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Young people joining ‘green teams’ to gain horticultural skills

 

Across the UK young people are joining ‘Green Teams’ run by an environmental charity to gain practical landscaping skills and experience to help create and maintain much needed green spaces in local communities.

For many of the young people, aged between 16 – 24, the horticultural training programme is another opportunity after leaving school with few formal qualifications.

Run across the UK by the environmental charity Groundwork, the scheme sees young people being mentored by a trained supervisor, who supports them to take their first steps into a horticultural career while improving their local area for everyone.

In Panshanger Park, Hertfordshire, eight new recruits will be building outdoor learning space for Panshanger Park Forest School – an initiative being launched by Lafarge Tarmac and Herts and Middlesex Wildlife Trust this February.  The team will learn hard and soft landscaping skills, create a fire pit, construct two shelters and make a grand entrance to the outdoor classroom from natural materials.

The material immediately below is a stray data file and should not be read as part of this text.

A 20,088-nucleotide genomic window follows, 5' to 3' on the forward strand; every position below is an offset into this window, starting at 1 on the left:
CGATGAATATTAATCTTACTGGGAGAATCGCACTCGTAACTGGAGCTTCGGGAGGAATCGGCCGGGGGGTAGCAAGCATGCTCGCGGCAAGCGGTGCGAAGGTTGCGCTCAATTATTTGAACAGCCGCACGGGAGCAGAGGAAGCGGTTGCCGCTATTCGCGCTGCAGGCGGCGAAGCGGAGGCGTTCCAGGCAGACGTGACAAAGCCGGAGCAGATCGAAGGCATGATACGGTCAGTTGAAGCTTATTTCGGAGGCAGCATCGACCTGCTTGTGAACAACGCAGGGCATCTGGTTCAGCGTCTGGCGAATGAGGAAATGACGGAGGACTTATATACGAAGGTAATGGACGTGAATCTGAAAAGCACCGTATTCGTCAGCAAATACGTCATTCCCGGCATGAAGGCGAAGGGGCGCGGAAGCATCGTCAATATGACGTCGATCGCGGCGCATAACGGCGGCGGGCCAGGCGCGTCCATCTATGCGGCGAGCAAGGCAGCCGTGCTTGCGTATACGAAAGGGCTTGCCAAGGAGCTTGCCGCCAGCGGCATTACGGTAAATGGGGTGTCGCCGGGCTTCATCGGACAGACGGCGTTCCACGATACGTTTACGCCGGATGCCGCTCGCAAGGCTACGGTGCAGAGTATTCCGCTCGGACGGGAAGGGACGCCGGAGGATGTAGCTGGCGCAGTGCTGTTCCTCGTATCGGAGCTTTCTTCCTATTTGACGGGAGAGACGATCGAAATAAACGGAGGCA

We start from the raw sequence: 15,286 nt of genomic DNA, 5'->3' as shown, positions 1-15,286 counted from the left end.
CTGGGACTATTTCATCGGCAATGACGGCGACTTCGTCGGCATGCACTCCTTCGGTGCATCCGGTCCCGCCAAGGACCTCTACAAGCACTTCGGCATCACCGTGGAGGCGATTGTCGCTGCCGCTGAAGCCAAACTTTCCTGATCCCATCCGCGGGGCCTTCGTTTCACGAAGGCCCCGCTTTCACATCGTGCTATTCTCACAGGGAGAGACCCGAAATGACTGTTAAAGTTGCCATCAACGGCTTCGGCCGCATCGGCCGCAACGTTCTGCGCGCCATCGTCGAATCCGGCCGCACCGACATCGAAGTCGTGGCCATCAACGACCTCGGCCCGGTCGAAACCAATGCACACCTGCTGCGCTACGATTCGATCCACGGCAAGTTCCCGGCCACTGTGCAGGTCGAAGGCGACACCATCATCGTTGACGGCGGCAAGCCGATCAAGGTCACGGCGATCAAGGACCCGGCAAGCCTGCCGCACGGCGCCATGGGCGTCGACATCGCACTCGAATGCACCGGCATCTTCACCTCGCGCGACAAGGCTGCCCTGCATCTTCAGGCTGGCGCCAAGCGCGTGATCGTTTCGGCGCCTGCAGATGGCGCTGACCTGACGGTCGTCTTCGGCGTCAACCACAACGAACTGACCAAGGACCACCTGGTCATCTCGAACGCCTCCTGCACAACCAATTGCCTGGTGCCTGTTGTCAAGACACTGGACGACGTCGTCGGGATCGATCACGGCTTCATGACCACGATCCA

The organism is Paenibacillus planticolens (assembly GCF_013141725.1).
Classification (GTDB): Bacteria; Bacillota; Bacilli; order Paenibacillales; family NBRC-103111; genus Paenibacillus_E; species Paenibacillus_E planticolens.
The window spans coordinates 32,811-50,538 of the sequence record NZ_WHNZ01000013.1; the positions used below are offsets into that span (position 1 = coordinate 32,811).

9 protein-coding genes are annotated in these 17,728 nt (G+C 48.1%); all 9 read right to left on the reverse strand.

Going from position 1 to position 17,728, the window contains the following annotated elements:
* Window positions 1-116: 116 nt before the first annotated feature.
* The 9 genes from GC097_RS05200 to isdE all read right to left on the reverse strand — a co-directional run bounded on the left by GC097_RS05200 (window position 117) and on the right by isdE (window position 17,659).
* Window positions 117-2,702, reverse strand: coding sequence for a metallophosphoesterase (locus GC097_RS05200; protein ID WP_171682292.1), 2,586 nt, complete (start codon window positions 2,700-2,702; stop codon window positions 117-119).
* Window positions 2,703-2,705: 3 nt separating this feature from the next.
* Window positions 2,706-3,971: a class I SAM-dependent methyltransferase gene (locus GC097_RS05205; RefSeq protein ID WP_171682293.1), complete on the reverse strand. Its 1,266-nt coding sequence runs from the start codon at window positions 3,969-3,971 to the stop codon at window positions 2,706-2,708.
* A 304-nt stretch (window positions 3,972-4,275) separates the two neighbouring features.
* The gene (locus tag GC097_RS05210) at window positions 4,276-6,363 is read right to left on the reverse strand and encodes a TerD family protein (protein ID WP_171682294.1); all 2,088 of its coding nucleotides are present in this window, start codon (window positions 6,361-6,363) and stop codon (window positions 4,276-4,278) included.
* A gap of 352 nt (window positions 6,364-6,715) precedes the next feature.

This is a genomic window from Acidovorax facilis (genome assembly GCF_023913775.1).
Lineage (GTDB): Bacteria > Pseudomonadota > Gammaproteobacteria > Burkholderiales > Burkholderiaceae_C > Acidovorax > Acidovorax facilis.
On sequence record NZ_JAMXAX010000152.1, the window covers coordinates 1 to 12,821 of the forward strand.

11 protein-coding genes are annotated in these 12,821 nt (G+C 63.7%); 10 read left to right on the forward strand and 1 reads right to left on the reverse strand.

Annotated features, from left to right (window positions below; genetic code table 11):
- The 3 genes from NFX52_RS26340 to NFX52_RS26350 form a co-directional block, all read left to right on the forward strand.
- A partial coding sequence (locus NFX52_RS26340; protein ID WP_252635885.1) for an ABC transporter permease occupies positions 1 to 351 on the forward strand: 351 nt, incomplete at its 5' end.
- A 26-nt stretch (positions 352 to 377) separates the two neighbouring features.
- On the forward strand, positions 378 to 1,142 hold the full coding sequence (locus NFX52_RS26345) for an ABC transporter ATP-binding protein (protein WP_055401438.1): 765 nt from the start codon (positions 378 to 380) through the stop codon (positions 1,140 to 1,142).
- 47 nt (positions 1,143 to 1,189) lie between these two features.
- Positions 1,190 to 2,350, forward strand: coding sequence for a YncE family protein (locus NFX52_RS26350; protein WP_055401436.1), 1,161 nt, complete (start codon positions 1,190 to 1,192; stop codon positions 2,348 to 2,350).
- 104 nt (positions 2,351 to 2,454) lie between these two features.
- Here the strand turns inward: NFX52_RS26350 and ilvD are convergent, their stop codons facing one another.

The participants will work towards City & Guilds qualifications in Land-Based Studies and Employability Skills. They will also improve their maths and English through Functional Skills qualifications and will practice interview techniques to help them into employment in an industry keen to recruit more young people.

Groundwork Chief Executive, Graham Duxbury said:

“It’s great to see another group of young people getting practical experience that will help them to get into meaningful work. Bringing together activities that benefit the local community and the environment is central to the way Groundwork improves neighbourhoods. Green Teams are an excellent example of this approach to changing places and lives for the better. We’re delighted to be working with partners like Lafarge Tarmac and the Wildlife Trusts that help us to support even more young people in the future.”

Liam, who recently completed a placement on a Green Team in the West Midlands, is just one of 6,100 people Groundwork helped in to employment, training or education last year. He said:

“School wasn’t my thing. When I left I had nothing to do and I got in trouble. It felt like I was nothing in life.

“Groundwork saw something in me and helping people and the community made me feel good. I’m a changed person. I’ve got a job, a level 2 qualification and I’m working towards level 3. The future is looking bright.”

Green Team group photo at Hertford Castle

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